Five ways storytelling has revolutionised the travel industry

Gone are the days when the travel industry relied solely upon printed words and pictures to sell their holidays. In 2017, innovative storytelling, 'behind the scenes' anecdotes and immersive advertising have become powerful marketing tools...

Here are five ways storytelling has revolutionised our travels.

1. Augmented or virtual reality

The ever-changing technological landscape is having a huge effect on how stories are told and that’s certainly true for the travel industry. In an article for Travel Weekly, Gordon Meyer, director of virtual reality company YouVisit, says VR is a form of storytelling that has come about through a natural "evolution of marketing platforms". And last year, the Jersey tourist board was the first UK tourist board to embrace this technology with a 360-degree VR campaign.

Titled #TheIslandBreak, VR headsets were sent out to bloggers and vloggers across the UK, taking users on a virtual flight over the picturesque island. As part of this project, a group of influencers were invited to watch a live-streaming of a Jersey sunset from a London venue which received 185,000 views on Facebook. Adam Caerlewy-Smith, the tourist board’s Head of Marketing, says it was one of their most successful campaigns yet.

"We are lucky in Jersey; we have so many beautiful and iconic locations that need to be seen to be believed," he says. "VR is a fun, innovative format that allowed us to create powerful and immersive experiences that really engage potential visitors with our destination."

2. Live streaming

When Virgin Holidays broadcasted live footage of their customers on holiday, it was a pioneering move for the travel industry. During a primetime Saturday night TV slot, the holiday company’s 'Seize the Holiday Campaign' live streamed customers in 18 destinations, meeting Mickey at Walt Disney World, taking a helicopter ride over New York and snorkelling in Barbados.

Meanwhile, companies like Skyscanner, Hilton Hotels and Royal Caribbean have all been known to stream video content through platforms such as Periscope and Facebook Live to highlight their brand.

"When Periscope burst on to the scene in 2015, we knew that live technology was going to be the future of travel marketing," says Lee Thompson, co-founder of Flash Pack. "We’ve tried everything from capturing snowmobile adventures on 360 cameras to interviewing our customers about how it feels to travel alone in your 30s. You just can’t beat the sort of marketing that tells a real story."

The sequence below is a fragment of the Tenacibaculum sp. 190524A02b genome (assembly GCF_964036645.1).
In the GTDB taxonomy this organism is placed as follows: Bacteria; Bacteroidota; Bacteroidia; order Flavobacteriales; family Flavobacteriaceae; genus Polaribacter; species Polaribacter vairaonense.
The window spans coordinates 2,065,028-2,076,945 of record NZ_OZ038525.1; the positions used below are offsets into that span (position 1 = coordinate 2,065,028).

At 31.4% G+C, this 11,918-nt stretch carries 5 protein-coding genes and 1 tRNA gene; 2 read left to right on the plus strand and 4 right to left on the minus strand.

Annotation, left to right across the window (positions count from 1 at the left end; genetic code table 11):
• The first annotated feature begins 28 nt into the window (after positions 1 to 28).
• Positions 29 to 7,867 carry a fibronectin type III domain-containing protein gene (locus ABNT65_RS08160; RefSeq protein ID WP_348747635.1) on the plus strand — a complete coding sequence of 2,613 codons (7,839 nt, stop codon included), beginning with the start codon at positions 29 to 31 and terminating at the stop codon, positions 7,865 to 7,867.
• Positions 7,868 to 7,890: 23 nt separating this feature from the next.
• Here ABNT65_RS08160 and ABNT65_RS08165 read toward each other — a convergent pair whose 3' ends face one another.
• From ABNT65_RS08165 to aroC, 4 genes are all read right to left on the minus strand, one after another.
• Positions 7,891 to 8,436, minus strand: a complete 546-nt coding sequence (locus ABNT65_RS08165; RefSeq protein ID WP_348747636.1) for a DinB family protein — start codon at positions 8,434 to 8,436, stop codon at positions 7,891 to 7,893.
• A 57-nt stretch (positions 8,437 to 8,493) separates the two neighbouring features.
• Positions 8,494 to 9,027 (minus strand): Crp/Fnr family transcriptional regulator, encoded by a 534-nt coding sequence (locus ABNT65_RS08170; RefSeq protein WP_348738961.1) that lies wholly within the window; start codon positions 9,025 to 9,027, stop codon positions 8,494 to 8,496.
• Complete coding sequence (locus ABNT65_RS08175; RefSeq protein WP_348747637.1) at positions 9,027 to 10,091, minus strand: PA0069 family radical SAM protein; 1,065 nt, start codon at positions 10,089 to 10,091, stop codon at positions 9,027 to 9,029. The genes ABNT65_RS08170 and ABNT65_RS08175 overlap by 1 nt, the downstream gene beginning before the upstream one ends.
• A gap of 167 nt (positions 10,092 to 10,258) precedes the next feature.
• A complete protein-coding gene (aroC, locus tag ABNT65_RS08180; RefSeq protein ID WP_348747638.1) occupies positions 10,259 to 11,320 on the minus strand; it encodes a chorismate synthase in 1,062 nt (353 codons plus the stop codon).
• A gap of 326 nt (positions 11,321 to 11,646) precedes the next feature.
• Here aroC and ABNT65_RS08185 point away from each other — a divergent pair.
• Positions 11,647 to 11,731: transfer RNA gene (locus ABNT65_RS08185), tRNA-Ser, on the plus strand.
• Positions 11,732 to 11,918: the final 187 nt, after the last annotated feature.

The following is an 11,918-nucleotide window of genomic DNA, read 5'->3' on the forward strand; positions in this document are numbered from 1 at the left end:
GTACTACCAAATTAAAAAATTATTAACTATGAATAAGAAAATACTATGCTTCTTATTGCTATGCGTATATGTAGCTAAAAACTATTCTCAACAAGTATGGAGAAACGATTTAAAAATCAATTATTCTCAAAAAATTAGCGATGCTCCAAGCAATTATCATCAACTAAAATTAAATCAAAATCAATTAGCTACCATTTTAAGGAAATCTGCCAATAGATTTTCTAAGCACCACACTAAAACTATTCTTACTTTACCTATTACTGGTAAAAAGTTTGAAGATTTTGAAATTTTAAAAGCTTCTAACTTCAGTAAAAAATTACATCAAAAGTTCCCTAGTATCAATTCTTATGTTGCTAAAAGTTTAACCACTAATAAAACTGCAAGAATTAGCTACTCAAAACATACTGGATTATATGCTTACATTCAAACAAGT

Read: How Virgin Australia use social media to tell stories that matter

3. User-generated content

Before you visit a restaurant or book a hotel, are you influenced by stories you read on user review sites? One in four of us are, apparently. User-generated content, or UGC as it’s known, completely turned the tables when it emerged over ten years ago. And amazingly, 84 per cent of us trust online reviews as much as a recommendation from a colleague or friend.

While 'warts and all' reviewing may have once had hotels and travel companies quaking in their boots, businesses are now using sites like TripAdvisor, Yelp and Glassdoor to their advantage. By encouraging customer story-telling, it’s opening up communication streams and allowing the travel industry to be more transparent. In turn, it’s encouraging travel companies, tour groups and hotels to strive to be the best they can.

4. Real life case studies

In the same way that travel companies are embracing UGC sites like Yelp and TripAdvisor, some tour groups are taking things one step further by showcasing independent customer reviews on their own websites. Cue companies like Responsible Travel, which features 7,000 independent, unedited reviews on its site by real travellers.

Tim Williamson, Director of Content and Marketing for the site says this storytelling tool has had a huge effect on how customers view their brand.

"We want to inspire people to live their dreams through authentic, life-enriching adventures and there is no better way to inspire our customers than to share unedited reviews of the people who are doing just that. By sharing real people’s stories, we’ve really built our company into a trustworthy and authentic brand."

5. Influencers

In the same way, ambassador storytelling can encourage us to buy into a travel product, so can the rise of influencers - a buzz word that is dominating the marketing world right now. Bloggers, instagrammers and YouTubers sharing their travel stories worldwide are all contributing to the influencer phenomenon. And it’s claimed it could be most powerful in the travel industry. But why is someone’s Instagram post about a spa in Bali, so influential?

"Social media is about trust," says Nik Hewitt, head of social at digital PR agency Tank. "We trust our friends, family, peers and the influencers who we’ve been following and developed relationships with. So, if we see people have genuine experiences and genuine opinions, we’re much more likely to listen and appreciate what they have to show us than a travel brand which can sometimes appear faceless. This is gold for travel, which is very much a visual experience."

He adds: "Instagram now has 600 million monthly active users, and storytelling through this platform can connect a brand to an existing audience - visually, with style, grace and credibility. It’s no wonder it’s become so popular."

This is a guest blog and may not represent the views of Please see for more details. Thumbnail from gettyimages.


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